ColdFusion Tutorial Part II

Introduction: If you are reading this now then you should have already read Part I of this article, "ColdFusion Tutorial Part I – Database Integration" If you haven’t read Part I yet I suggest you do so as otherwise you may be unfamiliar with what I will talk about. In Part II of this article I will cover ColdFusion (CF) coding techniques. Everything I will cover will be found outside the <CFQUERY> tags, advanced coding within the <CFQUERY> tags will be found in Part III, "ColdFusion Tutorial Part III – Advanced SQL and Database Integration."

1. Dealing With Checkboxes

If you experimented with what I covered in Part I you may have run into problems when taking input from a checkbox. This is because when a checkbox is not checked no value is submitted, not even a null value, so the CF interpreter ends up looking for a value that isn’t there. Fortunately there is an easy fix for this.

Figure 1.CFPARAM  
<CFPARAM NAME = "addtolist" DEFAULT = "no">

By inserting the above line of code into your form processing page you are supplying the interpreter with a default value which fixes the problem.

2. Alternating Row Color

Often when displaying data from a database it is desired to alternate row background color for easy reading. This is achieved easy using only a few lines of code:

Figure 2. Alternating Row Color  
<STYLE TYPE="text/css">  
<!--
.row0 {background-color: green;}  
.row1 {background-color: white;}  
-->  
</STYLE>  
<TABLE>  
<CFOUTPUT QUERY="QueryName">  
<CFSET class="row#Int(QueryName.CurrentRow MOD 2)#">  
<TR class = #class#>  
<TD>#Field1#</td>  
<TD>#Field2#</td>  
</TR>  
</CFOUTPUT>  
</TABLE>

Now lets examine the code. First you have some CSS stating that class .row0 will have such and such a background color and class .row1 will have a different color. Next you see a CFOUTPUT tag which should now be familiar to you, and after that is something which may not be. The CFSET tag is used to assign values to variables. We are using it to define a variable named class, the value of class is created by evaluating the function row#Int(QueryName.CurrentRow MOD 2)#. The first bit of that function is simply the text "row" which we can ignore. Then we see a # sign which marks the beginning of a CF expression. The Int function returns an integer when passed a value, the value it is using is QueryName.CurrentRow MOD 2. What this value is saying is "What is the remainder when the current row number is divided by 2." As you know dividing anything by 2 will result in either a 1 or a 0 as the remainder, so all even rows will deliver a remainder of 0, all odd rows will deliver a remainder of 1. So for even rows the variable class will be "row0" and for odd rows it will be "row1" which will allow you to alternate row colors.

3. CFIF, CFELSE, CFELSEIF

If you’re familiar with any programming language you should be familiar with the concepts behind conditional code. I will now discuss the CF syntax for doing it. Every <CFIF> tag must have a matching </CFIF> tag, the <CFELSE> and <CFELSEIF> tags are completely optional. You may use as many <CFELSEIF> tags as needed, however you may use only one <CFELSE> tag per <CFIF> tag, and the <CFELSE> tag must always come last.

Figure 3.CFIF Example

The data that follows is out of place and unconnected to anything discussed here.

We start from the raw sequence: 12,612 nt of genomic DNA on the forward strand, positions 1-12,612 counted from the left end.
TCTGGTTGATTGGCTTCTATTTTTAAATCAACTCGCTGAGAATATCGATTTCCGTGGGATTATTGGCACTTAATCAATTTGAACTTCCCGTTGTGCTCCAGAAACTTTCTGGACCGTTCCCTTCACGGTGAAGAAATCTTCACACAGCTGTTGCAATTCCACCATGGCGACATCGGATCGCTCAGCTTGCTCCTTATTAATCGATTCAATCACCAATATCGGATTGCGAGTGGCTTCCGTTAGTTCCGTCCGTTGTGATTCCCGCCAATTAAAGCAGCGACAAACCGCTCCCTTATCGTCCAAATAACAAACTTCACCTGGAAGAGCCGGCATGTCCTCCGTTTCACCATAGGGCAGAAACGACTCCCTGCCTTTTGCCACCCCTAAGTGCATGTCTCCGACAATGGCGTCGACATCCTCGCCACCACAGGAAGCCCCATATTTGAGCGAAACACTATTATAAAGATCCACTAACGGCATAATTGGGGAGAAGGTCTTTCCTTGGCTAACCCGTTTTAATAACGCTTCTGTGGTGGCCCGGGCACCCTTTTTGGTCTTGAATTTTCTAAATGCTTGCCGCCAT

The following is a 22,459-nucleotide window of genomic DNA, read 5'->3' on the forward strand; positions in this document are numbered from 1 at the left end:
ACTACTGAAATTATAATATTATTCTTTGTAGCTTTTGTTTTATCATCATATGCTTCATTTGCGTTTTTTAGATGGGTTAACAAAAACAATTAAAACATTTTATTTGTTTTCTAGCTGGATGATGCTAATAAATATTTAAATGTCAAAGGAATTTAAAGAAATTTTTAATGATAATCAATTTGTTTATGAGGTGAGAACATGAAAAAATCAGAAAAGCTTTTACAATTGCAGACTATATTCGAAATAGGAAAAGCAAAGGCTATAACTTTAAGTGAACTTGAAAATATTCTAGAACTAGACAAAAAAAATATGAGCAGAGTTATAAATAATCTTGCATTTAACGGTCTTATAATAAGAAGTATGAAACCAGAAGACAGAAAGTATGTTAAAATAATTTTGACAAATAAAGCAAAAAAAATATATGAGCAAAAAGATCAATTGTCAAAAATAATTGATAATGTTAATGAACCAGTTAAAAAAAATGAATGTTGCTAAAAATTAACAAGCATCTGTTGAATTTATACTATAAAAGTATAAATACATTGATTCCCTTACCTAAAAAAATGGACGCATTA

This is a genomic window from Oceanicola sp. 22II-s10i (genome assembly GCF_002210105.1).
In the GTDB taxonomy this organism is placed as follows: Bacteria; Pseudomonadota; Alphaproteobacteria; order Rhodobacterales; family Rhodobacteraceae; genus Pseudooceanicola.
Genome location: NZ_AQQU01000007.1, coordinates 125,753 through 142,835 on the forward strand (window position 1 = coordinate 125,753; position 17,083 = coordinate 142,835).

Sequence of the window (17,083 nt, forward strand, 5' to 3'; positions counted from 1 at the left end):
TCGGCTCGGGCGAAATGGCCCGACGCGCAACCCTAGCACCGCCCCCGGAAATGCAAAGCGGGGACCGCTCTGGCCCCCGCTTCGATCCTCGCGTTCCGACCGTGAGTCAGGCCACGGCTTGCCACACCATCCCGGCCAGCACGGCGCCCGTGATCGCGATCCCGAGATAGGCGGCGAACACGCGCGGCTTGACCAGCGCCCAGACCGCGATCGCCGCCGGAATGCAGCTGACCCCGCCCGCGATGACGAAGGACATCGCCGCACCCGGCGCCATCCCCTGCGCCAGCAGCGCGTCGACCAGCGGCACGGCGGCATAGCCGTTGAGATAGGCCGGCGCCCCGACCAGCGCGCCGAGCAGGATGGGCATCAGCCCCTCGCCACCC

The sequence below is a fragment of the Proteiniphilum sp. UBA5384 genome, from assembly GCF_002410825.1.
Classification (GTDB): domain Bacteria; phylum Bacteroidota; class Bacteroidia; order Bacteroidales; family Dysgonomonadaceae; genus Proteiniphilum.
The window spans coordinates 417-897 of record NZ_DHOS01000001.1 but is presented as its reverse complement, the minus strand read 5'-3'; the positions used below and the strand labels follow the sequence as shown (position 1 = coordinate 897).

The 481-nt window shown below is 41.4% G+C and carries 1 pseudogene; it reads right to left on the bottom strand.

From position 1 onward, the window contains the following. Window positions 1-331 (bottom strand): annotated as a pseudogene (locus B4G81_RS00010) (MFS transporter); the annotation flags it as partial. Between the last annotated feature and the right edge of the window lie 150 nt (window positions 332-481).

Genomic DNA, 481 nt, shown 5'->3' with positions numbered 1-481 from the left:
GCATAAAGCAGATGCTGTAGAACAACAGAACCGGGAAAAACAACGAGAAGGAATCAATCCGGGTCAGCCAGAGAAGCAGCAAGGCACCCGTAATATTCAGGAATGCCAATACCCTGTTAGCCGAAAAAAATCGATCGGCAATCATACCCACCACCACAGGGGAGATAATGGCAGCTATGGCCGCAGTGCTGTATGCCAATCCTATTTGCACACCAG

<CFIF Login IS "True">  
Welcome.  
<CFELSEIF Login IS "False">  
Sorry, we could not log you in.  
<CFELSE>  
The was a problem processing your request,
please try again or contact the server admin.  
</CFIF>

When comparing values within the CFELSEIF and CFIF tags you may use the following operators:

IS – Login IS "True"
IS NOT – Login IS NOT "True"
CONTAINS – "KY, MI, CA, FL" CONTAINS State
DOES NOT CONTAIN – "MI, OH, CA" DOES NOT CONTAIN State
GREATER THAN – Age GREATER THAN "13"
LESS THAN – Age LESS THAN "62"
GREATER THAN OR EQUAL TO – Age GREATER THAN OR EQUAL TO "13"
LESS THAN OR EQUAL TO – Age LESS THAN OR EQUAL TO "62"

Also you can combine statements using AND or OR, such as: age LESS THAN "20" and sex is "male".

4. CFINCLUDE

To do SSI style includes using CF you should be using the <CFINCLUDE> tag.

Figure 4. CFINCLUDE

<CFINCLUDE TEMPLATE = "include.htm">

I think it is very straightforward and needs no explanation. However unlike SSI you can only use relative paths to the file to be included.

5. Cookies

A Cookie is a variable set on the clients computer, they are useful for tracking visitors, establishing logins, and a myriad of other things. To create a cookie in CF you use the <CFCOOKIE> tag. Then to read from the cookie you use code such as: #COOKIE.Name# where "name" is the name of the cookie.

Figure 5. Cookie Syntax

<CFCOOKIE NAME = "Name" Value = "Value" Expires = "Expiration Date">

An expiration date can be a definite date, such as "3/9/81", it can be a relative number of days "100" or it can be "Now" or "Never." Also in addition to the above there are some optional attributes to the CFCOOKIE tag. By including the word SECURE with no argument you specify that the cookie needs to be sent securely using SSL, if SSL is not available the cookie is not sent. By including DOMAIN (Domain = "webdevhq.com; webmasters-network.com") you can specify the domains the cookie applies to, and by including PATH you can specify the subset of the URL to which the cookie applies, when using PATH, DOMAIN is required.

Conclusion In this part of the article I have covered the most common CF coding techniques that are not applicable to the <CFQUERY> tag. In Part III I will cover advanced SQL and CF coding that directly affects your query.

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